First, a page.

Southern Connecticut State University
Celebrates National Native American Heritage Month
All are invited to help Southern Connecticut State University celebrate Native American Heritage Month. During this month, we bring awareness to the important contributions of Native peoples. There are a number of programs planned to celebrate rich and diverse cultures, traditions, and histories, as well as raise awareness about the unique challenges Native people have faced historically and in the present. We hope you will join us.
On August 3, 1990, President of the United States George H. W. Bush declared the month of November as National American Indian Heritage Month, thereafter, commonly referred to as Native American Heritage Month. The bill read in part that "the President has authorized and requested to call upon Federal, State and local Governments, groups and organizations and the people of the United States to observe such month with appropriate programs, ceremonies and activities". This landmark bill honoring America's tribal people represented a major step in the establishment of this celebration which began in 1976 when a Cherokee/Osage Indian named Jerry C. Elliott-High Eagle authored Native American Awareness Week legislation the first historical week of recognition in the nation for native peoples. This led to 1986 with then President Reagan proclaiming November 23-30, 1986, as "American Indian Week". (Data from: Wikipedia)
Today, November is National Native American Heritage Month. It’s a time to celebrate Native Americans rich and diverse cultures, traditions, and histories, and to acknowledge the important contributions of Native people. It’s also a time to educate the public about tribes, to raise a general awareness about the unique challenges Native people have faced. Join us as the SCSU community celebrate Native American Heritage Month.
Southern Dining Services Celebrates Native American Heritage Month
Wednesday, November 2,11:00am – 2:00pm
Did you know Native Americans invented what we know today as barbeque? The Arawak would slow-smoke meats and called their preparations "barbacoa" or “sacred firepit,” and that over time became “barbecue.” These cooking methods were superb at keeping their foods from prematurely spoiling. These Taino-Arawak and Caribbean natives used green wood to smoke meat over indirect heat. Smoking this way could take up to 12 hours, but yielded tender, juicy proteins. Enjoy a barbecue lunch as well as an assortment of corn, squash and beans for $8.00 and learn fun facts about the tribes of the Americas.
Buley Library Celebrates Native American History Month
Come to Buley Library for displays showcasing Native American/First Nations authors and artists!
Notable Native American History Tabling
Tuesday, November 8, 12pm – 1pm
Adanti Student Center Café
Join the Multicultural Center for a tabling event for Native American Heritage Month. Learn about Notable Native Americans in history to celebrate the rich and diverse traditions, histories, and contributions of Native peoples.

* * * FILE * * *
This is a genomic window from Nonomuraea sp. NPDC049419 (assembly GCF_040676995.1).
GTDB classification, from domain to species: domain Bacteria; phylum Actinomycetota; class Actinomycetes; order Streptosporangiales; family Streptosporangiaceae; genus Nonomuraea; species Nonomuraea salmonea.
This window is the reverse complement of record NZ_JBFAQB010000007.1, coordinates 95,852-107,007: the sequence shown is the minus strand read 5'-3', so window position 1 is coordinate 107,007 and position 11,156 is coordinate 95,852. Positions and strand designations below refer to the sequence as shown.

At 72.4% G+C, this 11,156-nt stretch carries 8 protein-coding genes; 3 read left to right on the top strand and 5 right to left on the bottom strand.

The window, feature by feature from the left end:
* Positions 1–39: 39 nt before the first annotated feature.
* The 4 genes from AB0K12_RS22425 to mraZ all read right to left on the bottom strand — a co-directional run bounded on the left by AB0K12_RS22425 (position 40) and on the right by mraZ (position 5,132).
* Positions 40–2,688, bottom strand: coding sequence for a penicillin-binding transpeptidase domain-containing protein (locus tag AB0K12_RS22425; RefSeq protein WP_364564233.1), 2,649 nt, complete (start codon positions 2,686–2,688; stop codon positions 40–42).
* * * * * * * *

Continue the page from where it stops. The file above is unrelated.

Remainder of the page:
Cena a las Seis
Tuesday, November 8, 6:00pm
Adanti Student Center 236
Join the Multicultural Center for “dinner at six!” All are welcome to enjoy a family-style dinner. The highlight of the night will be the featured guest presenter, Professor Carlos Torre, from the Department of Education. Professor Torre will share his experience navigating Hispanic and Indigenous identities. This monthly event is a special opportunity to foster relationships with faculty and the students in an intimate setting.
The Bears on Pine Ridge: Movie Screening and Panel Discussion
Tuesday, November 15, 4:00pm
Adanti Student Center Theater
The Latino and Native American Film Festival Committee (LANAFF) will screen a deeply moving, hard-hitting documentary titled The Bears on Pine Ridge, along with a live panel discussion with elders and early childhood educators, and film producers from the Pine Ridge Reservation. This documentary brings a cinematic POV-style, telling a dynamic story of hope and resilience during the toughest of times for an isolated Indigenous community. Viewers are given unprecedented access to a state-of-emergency happening on the Pine Ridge Reservation in South Dakota, as the Oglala Lakota Sioux Tribe is devastated by a shocking surge of youth suicide attempts (the highest in the country). Two Lakota elders, Yvonne “Tiny” Decory and Eileen Janis, take the crisis into their own hands, enlisting a courageous group of suicide survivor youth to band together to bring joy to the reservation. Stay for a Q&A with Elder Tiny DeCory, Elder Eileen Janis, and Laticia DeCory and hear about their work with the BEAR Project.?
Movie Night: Brother Bear
Tuesday, November 22, 4:30pm
Adanti Student Center 234
Join the MCC’s "Evening?Connection" for the screening of Brother Bear, a 2003 animated film. After an impulsive Inuit boy named Kenai kills a bear in revenge for his brother's death, the Spirits transform him into a bear as punishment. Now, Kenai must literally walk in another's footsteps until he learns some valuable life lessons, including the meaning of brotherhood.
Curriculum & Learning
Division of Diversity, Equity and Inclusion
Latino & Native American Film Festival
Southern Dining Services
Women's and Gender Studies